For nearly a decade, the global HVAC industry has been experiencing a steady boom. In fact, the industry has grown every year since 2011, and that trend is expected to continue through 2019 and beyond. Analysts are predicting 9% growth for 2019 with more than $70 billion in additional revenue over the coming years.
What’s driving those expectations? What do HVAC professionals need to know about this year’s main trend? Here’s a quick rundown of some of the reasons why 2019 is going to be the year for energy efficiency in HVAC.
Evolving Department of Energy compliance standards
Last year in the United States, the Department of Energy put into effect new compliance standards for energy efficiency. They’ve called it the “largest energy-saving standard in history.”
The new standards are expected to reduce carbon pollution by 885 million metric tons and reduce commercial heating and cooling usage by 1.7 trillion kWh over the next 30 years.
The positive effects will extend past their environmental impact. As HVAC companies and equipment owners strive to comply with the new standards, there will be an urgent need for new innovation at the manufacturing level, and equipment upgrades or retrofits at the consumer level.
New HVAC rooftop units and other equipment
HVAC manufacturers have wasted no time in preparing for the implementation and adoption of the new energy efficiency standards. New technologies are already widely available to help prevent heat loss, reclaim dissipated heat, co-opt renewable energy sources, and more.
These technologies are largely targeted to improve indoor air quality and building automation control. Capturing this lost energy will greatly reduce the environmental impact of older HVAC equipment.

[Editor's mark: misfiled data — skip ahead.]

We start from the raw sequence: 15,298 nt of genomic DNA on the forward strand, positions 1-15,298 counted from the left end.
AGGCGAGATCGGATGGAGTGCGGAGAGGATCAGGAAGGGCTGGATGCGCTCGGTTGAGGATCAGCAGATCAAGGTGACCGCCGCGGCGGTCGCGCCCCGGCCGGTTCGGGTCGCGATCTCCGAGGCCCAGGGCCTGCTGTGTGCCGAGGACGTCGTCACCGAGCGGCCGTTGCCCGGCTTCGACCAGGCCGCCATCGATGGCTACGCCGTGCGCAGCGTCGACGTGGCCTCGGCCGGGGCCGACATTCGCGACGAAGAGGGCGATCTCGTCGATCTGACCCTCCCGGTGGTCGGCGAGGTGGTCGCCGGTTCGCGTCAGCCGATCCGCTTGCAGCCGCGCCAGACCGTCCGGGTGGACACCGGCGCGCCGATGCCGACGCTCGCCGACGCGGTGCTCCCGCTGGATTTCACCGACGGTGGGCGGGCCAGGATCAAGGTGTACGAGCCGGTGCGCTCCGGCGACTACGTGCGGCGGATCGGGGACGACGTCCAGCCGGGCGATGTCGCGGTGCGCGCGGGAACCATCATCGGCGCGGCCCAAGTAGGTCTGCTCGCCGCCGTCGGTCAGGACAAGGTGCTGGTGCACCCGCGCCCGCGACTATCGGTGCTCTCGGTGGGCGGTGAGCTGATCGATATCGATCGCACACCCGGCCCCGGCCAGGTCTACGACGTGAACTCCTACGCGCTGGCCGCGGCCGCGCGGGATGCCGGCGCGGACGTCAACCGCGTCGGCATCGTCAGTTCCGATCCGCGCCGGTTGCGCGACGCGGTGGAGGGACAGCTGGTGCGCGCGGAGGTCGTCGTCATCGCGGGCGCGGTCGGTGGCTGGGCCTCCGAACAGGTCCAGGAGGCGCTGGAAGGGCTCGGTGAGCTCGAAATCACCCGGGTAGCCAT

From automation to remote monitoring, more and more consumers are seeking smart systems and technology to optimize their heating and cooling usage. In the home, this includes compatibility with devices like the Nest thermostat, which intelligently adapts your energy usage to fit your needs in the most efficient way possible.
In the field, this includes commercial HVAC units that can monitor themselves, diagnose problems, and proactively report to off-site experts before larger issues arise. For HVAC installers looking to grow the portion of their business that deals with ongoing service agreements, this technology is a huge win.
Higher upfront costs versus long term savings
Of course, meeting such high energy efficiency standards doesn’t come cheap. Manufacturers and consumers alike will face higher upfront costs for more advanced equipment. But, with these higher costs and the urgent need to upgrade or retrofit come long-term savings, as more energy efficient equipment will save owners considerably year over year on their energy costs. For example, the DOE estimates that savings could be as high as $4,200 to $10,000 over the lifespan of a standard rooftop air conditioner.